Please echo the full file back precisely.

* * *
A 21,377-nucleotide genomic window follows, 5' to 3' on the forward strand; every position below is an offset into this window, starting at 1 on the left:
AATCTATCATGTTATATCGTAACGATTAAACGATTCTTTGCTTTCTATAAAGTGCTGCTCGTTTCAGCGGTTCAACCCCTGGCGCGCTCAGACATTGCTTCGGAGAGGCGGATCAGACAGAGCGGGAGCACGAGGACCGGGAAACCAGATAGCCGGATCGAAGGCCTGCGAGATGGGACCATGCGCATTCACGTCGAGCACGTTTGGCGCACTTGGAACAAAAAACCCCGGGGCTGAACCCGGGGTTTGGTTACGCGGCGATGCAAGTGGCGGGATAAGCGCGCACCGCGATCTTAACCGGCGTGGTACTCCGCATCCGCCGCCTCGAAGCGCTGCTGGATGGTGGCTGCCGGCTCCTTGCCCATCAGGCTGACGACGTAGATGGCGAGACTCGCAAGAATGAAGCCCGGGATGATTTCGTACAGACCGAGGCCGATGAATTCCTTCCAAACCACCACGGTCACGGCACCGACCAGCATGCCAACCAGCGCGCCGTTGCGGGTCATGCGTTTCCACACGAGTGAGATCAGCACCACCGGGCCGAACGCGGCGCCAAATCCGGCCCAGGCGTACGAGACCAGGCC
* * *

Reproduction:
A 21,377-nucleotide genomic window follows, 5' to 3' on the forward strand; every position below is an offset into this window, starting at 1 on the left:
AATCTATCATGTTATATCGTAACGATTAAACGATTCTTTGCTTTCTATAAAGTGCTGCTCGTTTCAGCGGTTCAACCCCTGGCGCGCTCAGACATTGCTTCGGAGAGGCGGATCAGACAGAGCGGGAGCACGAGGACCGGGAAACCAGATAGCCGGATCGAAGGCCTGCGAGATGGGACCATGCGCATTCACGTCGAGCACGTTTGGCGCACTTGGAACAAAAAACCCCGGGGCTGAACCCGGGGTTTGGTTACGCGGCGATGCAAGTGGCGGGATAAGCGCGCACCGCGATCTTAACCGGCGTGGTACTCCGCATCCGCCGCCTCGAAGCGCTGCTGGATGGTGGCTGCCGGCTCCTTGCCCATCAGGCTGACGACGTAGATGGCGAGACTCGCAAGAATGAAGCCCGGGATGATTTCGTACAGACCGAGGCCGATGAATTCCTTCCAAACCACCACGGTCACGGCACCGACCAGCATGCCAACCAGCGCGCCGTTGCGGGTCATGCGTTTCCACACGAGTGAGATCAGCACCACCGGGCCGAACGCGGCGCCAAATCCGGCCCAGGCGTACGAGACCAGGCC